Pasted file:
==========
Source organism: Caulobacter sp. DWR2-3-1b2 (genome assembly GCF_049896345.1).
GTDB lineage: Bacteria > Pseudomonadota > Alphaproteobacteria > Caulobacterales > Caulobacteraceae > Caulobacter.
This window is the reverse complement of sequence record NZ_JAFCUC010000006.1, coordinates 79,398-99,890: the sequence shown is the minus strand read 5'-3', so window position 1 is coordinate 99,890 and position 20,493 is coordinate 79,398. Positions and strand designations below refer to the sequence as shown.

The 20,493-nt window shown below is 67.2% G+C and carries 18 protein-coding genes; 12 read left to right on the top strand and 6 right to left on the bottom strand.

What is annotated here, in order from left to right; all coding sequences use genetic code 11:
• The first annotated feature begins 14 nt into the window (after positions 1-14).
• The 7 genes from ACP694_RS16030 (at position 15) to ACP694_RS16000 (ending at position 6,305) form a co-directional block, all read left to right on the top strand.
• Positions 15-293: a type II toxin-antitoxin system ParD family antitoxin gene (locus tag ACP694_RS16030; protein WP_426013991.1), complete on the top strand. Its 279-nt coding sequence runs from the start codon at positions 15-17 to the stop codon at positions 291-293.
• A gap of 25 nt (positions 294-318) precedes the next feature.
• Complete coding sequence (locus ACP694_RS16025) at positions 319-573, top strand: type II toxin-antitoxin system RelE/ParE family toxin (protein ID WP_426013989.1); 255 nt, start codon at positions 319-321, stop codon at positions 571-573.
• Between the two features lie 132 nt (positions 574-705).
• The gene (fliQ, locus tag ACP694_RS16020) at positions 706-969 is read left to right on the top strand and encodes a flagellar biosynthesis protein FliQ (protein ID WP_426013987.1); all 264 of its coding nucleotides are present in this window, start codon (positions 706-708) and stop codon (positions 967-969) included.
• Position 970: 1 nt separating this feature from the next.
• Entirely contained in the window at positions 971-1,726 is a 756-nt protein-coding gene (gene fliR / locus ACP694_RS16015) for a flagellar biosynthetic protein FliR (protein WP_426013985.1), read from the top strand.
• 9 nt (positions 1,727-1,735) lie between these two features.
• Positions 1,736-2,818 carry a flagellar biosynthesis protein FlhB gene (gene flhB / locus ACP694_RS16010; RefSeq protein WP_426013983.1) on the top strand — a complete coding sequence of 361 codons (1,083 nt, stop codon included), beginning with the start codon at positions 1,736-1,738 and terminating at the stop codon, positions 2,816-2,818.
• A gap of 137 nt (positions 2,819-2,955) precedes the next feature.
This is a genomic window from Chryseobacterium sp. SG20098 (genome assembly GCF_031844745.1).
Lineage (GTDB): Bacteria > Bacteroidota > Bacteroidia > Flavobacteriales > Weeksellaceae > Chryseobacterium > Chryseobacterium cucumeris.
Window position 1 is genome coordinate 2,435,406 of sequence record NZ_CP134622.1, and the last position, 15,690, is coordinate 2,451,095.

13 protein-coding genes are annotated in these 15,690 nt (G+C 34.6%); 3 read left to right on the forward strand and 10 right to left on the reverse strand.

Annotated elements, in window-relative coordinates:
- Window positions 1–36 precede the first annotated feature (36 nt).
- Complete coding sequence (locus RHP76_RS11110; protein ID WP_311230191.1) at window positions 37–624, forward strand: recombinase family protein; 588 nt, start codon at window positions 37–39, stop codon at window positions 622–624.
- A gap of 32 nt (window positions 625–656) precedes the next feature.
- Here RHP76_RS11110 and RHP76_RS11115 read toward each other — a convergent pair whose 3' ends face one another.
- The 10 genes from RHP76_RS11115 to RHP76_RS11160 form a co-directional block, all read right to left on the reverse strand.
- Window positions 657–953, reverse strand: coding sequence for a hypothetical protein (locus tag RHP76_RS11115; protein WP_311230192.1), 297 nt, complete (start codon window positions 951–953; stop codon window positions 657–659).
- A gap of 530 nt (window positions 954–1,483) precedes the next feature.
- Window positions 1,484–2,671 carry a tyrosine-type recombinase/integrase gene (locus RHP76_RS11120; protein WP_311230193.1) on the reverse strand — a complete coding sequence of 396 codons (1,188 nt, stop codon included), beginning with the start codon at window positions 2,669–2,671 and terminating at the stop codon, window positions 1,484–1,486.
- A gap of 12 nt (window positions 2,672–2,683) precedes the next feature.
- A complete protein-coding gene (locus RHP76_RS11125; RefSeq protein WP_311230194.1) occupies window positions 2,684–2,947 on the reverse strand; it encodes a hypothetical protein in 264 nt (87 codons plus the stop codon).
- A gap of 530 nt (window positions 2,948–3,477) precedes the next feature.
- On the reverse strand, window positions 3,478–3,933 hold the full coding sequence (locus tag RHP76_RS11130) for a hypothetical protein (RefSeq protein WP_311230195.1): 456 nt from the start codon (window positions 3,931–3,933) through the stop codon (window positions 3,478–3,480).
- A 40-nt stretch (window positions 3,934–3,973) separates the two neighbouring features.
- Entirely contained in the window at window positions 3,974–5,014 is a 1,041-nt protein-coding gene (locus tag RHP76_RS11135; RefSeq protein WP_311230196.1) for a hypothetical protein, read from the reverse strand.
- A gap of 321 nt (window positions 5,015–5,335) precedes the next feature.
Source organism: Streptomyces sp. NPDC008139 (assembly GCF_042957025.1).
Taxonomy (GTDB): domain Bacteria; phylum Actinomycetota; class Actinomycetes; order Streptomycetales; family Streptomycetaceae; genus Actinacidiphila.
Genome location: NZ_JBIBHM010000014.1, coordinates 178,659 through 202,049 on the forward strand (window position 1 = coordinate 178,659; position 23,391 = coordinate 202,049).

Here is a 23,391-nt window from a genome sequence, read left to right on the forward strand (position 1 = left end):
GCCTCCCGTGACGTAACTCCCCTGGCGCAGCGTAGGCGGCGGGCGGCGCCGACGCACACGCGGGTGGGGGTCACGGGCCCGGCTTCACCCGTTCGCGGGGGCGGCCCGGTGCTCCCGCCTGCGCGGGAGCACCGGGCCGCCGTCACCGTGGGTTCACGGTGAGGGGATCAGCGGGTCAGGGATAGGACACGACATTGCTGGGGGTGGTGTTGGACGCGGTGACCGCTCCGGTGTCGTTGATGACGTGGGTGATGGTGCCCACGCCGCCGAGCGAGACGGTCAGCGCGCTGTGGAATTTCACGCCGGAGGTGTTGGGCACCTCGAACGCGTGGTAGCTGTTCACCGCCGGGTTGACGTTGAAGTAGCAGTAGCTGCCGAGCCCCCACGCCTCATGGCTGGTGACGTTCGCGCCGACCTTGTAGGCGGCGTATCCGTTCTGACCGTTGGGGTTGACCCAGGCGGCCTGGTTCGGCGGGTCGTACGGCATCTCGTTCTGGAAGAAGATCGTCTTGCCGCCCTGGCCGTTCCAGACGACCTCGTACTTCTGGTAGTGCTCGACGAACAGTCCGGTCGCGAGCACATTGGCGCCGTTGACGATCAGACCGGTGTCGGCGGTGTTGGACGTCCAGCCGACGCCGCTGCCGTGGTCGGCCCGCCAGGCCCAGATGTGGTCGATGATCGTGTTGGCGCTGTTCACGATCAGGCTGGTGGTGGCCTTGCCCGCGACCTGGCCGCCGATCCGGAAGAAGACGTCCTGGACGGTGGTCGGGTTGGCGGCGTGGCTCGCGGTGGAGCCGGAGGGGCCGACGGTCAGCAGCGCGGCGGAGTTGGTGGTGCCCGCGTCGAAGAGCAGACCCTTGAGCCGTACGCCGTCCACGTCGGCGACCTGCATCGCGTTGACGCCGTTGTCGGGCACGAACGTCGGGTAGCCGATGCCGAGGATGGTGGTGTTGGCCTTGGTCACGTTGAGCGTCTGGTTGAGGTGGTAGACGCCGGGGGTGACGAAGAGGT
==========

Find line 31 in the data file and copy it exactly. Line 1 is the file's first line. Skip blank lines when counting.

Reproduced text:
- A gap of 12 nt (window positions 2,672–2,683) precedes the next feature.